The Rev. Lucy Blood had never run a triathlon two years ago. Since then, she has run nine.
“Every time I finish, it’s a celebration,” said Blood, 62. “Wow, I did it again. Look at that.”
The Amesbury resident and former minister of the Union Congregational Church has spent much of her life as an eighth-grade special education case manager at the Timberlane Regional Middle School in Plaistow, N.H. She is now taking her experience to London next month as a part of Team USA at the International Triathlon Union (ITU) World Sprint Championship.
“Two years ago in September, I decided to follow one of the sayings that I have, which is ‘Dare to dream dreams, and make them true,’” said Blood.
Blood will be competing in the Sprint Distance World Championships at Hyde Park in the 60-64 age bracket. The triathlon itself will consist of a one-half-mile swim followed by 12.4-mile bike race and a 5K run on Sept. 13. She got the idea of doing a triathlon while watching her wife, Debbie, run one in 2011.
“I figured, if I was going to do that, I was going to have to start jogging,” Blood said. “I found a couch to 5K (program), and I got up to the point where I could actually jog an entire 5K. So, a year later, I went out for the US Championship.”
The top 18 qualifiers in the US Championships in each age bracket get an invitation to be part of Team USA at the World Championships the following year. Blood finished 22nd in her age group last August, making her eligible to become an alternate.
“First I thought, ‘I have to get a passport,’” said Blood. “And I didn’t have a passport. Then I had to check with my school to make sure that I had time. They told me that I definitely had to go, and the last thing was keeping up the training to make sure that I was ready for it.”
Blood’s training varies, and that is how she likes it. She has dropped 50 pounds in the past year, working something different every day on a three-day cycle. Blood will run a 5K one day, bike 17 miles the next, then go for a swim in the ocean on the third day. Once that is done, the cycle starts all over again.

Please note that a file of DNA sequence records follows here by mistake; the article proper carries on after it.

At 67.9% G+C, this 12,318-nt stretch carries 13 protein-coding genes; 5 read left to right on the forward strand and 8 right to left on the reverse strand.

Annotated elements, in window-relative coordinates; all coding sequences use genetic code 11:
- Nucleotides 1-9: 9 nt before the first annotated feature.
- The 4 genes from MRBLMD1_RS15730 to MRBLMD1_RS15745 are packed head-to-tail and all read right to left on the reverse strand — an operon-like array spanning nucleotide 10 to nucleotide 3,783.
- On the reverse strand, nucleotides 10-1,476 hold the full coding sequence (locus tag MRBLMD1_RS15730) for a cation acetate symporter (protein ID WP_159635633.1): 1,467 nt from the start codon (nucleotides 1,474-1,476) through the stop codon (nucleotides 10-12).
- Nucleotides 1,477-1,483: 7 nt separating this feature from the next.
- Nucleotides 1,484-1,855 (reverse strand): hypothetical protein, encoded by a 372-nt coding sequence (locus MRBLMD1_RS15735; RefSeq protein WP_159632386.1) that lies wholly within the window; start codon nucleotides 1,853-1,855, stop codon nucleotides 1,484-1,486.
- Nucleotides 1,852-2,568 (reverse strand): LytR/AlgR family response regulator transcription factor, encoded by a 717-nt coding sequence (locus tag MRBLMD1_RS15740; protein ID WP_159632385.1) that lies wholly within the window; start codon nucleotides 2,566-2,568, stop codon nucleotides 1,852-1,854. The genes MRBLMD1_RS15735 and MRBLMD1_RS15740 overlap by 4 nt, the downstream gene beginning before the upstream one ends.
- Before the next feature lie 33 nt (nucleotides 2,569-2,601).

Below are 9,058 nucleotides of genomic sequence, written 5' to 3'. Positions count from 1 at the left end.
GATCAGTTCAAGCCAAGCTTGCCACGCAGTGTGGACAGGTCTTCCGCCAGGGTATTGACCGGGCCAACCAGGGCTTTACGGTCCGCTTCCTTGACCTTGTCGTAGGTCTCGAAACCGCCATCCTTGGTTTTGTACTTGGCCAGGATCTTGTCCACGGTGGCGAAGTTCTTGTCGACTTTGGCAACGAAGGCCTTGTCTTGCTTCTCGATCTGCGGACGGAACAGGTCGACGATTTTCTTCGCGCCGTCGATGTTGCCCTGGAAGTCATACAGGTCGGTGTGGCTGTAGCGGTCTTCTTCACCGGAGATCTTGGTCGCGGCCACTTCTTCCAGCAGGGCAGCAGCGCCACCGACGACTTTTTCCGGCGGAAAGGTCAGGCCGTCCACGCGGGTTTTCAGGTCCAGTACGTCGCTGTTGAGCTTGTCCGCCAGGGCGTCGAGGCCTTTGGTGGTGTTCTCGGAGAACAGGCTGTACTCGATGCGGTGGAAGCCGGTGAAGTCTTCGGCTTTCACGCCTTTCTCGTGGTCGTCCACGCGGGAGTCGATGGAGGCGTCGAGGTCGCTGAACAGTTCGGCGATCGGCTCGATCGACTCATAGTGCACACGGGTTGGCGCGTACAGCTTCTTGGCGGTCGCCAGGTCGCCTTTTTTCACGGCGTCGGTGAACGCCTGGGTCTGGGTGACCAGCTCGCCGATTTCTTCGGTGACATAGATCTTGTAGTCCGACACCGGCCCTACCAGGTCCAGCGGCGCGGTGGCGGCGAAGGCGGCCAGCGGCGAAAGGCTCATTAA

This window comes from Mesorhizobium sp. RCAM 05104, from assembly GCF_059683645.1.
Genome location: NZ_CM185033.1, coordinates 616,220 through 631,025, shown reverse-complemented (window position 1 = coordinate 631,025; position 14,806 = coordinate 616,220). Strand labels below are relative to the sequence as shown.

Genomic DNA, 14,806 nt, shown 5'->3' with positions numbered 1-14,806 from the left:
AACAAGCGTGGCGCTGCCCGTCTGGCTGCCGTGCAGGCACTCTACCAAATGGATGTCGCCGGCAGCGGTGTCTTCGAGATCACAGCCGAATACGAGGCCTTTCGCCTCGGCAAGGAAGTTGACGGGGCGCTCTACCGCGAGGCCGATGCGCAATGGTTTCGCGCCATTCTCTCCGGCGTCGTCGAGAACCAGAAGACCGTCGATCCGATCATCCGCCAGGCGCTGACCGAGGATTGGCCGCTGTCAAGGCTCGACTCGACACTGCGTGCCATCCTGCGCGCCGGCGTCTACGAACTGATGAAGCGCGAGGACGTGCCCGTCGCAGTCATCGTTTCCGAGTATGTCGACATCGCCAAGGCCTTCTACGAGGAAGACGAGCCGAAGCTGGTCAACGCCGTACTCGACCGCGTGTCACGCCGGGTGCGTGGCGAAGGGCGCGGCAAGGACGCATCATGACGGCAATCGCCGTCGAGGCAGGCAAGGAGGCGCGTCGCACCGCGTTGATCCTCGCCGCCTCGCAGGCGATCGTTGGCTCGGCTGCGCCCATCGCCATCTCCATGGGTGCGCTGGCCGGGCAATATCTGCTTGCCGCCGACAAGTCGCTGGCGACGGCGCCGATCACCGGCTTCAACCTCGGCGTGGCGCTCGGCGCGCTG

“My big hope is to finish in under two hours,” Blood said. “That for me will be a victory. I’m really only competing against myself.”
An avid cross-country skier as well, Blood played field hockey, basketball and softball in high school. She continued with field hockey, volleyball, basketball and tennis at Fitchburg State College, where she became part of the first generation of women to benefit from Title IX. Another one of her mantras is “People do have dreams; the hard part is making them come true. And that is where the work is.”
“The students hear it all the time,” Blood said. “Things that I never thought I could do, I have done. I never thought that I could write a book, and I have written two so far.
The books are “Study Skills: Strategies for Students, Parents, Teachers” and the children’s book “The Pirates Log.”
Also an accomplished songwriter, Blood will be the 19th oldest out of 321 Team USA members when she gets to London. This will also be her first trip across the pond.
She won’t have much time to sightsee, but she is hoping to see the Dickens Museum and bring home some souvenirs for her students.
“Always keep having some kind of a dream,” said Blood.